SAN FRANCISCO — Twitter’s largest investor, billionaire Elon Musk, is reversing course and will no longer join the company’s board of directors less than a week after being awarded a seat.
Twitter CEO Parag Agrawal announced the news, which followed a weekend of Musk tweets suggesting changes to Twitter, including making the site ad-free. Nearly 90% of Twitter’s 2021 revenue came from ads.
“Elon’s appointment to the board was to become officially effective on 4/9, but Elon shared that same morning that he would not be joining the board,” Agrawal wrote in a reposted note originally sent to Tesla employees. “I believe this is for the best.”
Agrawal didn’t offer an explanation for Musk’s apparent decision. He said the board understood the risks of having Musk, who is now the company’s largest shareholder, as a member. But it, “believed having Elon as a fiduciary of the company, where he, like all board members, has to act in the best interests of the company and all our shareholders, was the best path forward,” he wrote.
Musk posted a few cryptic tweets late Sunday, including one showing a meme saying, “In all fairness, your honor, my client was in goblin mode,” followed by one saying “Explains everything.” Another, later tweet was of an emoji with a hand over its mouth.
He now has a 9% stake in Twitter, raising questions about how he might try to reshape the social media platform as Twitter’s biggest shareholder.
Musk’s 80.5 million Twitter followers make him one of the most popular figures on the platform, rivaling pop stars like Ariana Grande and Lady Gaga. But his prolific tweeting has sometimes gotten him into trouble, such as when he has used it to promote his business ventures, rally Tesla loyalists, question pandemic measures and pick fights.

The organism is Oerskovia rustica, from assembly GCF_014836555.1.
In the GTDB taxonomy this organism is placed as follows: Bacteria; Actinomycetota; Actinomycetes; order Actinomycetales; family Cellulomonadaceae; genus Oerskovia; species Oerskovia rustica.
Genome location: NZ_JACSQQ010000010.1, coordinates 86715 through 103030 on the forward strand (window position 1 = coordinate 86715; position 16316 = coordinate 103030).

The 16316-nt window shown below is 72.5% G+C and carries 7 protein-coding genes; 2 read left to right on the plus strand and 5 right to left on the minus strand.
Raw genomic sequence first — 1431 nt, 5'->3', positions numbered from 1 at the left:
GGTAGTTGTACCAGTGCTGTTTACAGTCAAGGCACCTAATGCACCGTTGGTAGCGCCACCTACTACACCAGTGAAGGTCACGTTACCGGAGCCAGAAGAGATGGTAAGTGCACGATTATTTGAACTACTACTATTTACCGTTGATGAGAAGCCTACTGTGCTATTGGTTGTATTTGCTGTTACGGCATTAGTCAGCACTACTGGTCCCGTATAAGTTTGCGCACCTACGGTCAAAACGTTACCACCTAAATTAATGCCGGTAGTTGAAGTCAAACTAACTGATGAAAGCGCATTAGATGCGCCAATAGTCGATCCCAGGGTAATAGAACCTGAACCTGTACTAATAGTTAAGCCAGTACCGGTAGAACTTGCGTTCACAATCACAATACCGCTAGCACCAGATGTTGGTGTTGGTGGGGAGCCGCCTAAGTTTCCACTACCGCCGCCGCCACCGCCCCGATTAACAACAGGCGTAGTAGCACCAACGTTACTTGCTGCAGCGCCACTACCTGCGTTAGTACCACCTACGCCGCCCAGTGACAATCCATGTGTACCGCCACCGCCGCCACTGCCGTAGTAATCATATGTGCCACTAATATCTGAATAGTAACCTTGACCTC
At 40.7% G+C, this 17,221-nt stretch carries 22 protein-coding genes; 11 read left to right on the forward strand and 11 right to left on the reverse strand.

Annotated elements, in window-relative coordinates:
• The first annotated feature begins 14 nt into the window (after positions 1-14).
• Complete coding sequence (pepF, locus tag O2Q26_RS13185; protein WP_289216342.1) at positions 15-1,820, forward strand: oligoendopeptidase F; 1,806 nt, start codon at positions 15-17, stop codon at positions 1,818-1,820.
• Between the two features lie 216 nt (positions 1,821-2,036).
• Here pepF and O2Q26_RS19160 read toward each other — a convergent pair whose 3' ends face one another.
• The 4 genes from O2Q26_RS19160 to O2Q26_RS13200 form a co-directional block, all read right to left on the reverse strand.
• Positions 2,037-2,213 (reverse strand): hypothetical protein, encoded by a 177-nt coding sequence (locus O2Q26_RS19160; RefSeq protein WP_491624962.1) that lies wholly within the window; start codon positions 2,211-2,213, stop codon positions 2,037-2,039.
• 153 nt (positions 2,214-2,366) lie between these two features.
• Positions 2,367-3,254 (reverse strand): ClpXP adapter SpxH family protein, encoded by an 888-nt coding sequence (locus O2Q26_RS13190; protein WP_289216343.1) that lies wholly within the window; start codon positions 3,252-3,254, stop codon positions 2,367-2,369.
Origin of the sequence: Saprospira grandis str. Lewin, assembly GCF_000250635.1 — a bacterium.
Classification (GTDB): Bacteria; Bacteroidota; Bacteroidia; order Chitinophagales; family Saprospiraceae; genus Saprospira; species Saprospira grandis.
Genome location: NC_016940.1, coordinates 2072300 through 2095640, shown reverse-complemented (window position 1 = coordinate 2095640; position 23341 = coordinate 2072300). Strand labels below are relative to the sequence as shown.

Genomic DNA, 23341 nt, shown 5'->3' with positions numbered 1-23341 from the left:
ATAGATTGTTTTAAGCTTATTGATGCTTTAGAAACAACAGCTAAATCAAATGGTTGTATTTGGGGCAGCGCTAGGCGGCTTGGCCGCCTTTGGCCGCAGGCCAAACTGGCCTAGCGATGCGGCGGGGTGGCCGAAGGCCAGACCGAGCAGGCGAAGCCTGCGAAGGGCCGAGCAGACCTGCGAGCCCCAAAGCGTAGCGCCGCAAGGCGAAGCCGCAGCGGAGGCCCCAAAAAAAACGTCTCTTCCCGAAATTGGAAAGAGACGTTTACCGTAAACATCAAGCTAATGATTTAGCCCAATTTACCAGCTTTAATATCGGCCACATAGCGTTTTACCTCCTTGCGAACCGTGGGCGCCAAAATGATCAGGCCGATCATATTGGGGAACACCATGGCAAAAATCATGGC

In one famous example, Musk apologized to a British cave explorer who alleged the Tesla CEO had branded him a pedophile by referring to him as “pedo guy” in an angry — and subsequently deleted — tweet. The explorer filed a defamation suit, although a Los Angeles jury later cleared Musk.
He’s also been locked in a long-running dispute with the U.S. Securities and Exchange Commission over his Twitter activity. Musk and Tesla in 2018 agreed to pay $40 million in civil fines and for Musk to have his tweets approved by a corporate lawyer after he tweeted about having the money to take Tesla private at $420 per share. That didn’t happen but the tweet caused Tesla’s stock price to jump. His lawyer has contended that the SEC is infringing on Musk’s free speech rights.
Musk has described himself as a “free speech absolutist” and has said he doesn’t think Twitter is living up to free speech principles — an opinion shared by followers of Donald Trump and several right-wing political figures who’ve had their accounts suspended for violating Twitter content rules.
But what’s really has been driving Musk’s Twitter involvement isn’t clear. Other preoccupations with the service include arguing to make Twitter’s algorithm viewable by the public, widening the availability of “verified” Twitter accounts, and blasting a profile photo initiative involving non-fungible tokens, or NFTs.
Musk has also called “crypto spam bots,” which search tweets for cryptocurrency related keywords then pose as customer support to empty user crypto wallets, the “most annoying problem on Twitter.”
Twitter’s CEO and other board members have praised Musk, suggesting they might take his ideas seriously.
Agrawal’s initial actions since taking over from co-founder Jack Dorsey in November have involved reorganizing divisions without making major changes. The company has long lagged behind its social media rivals and boasts far fewer users.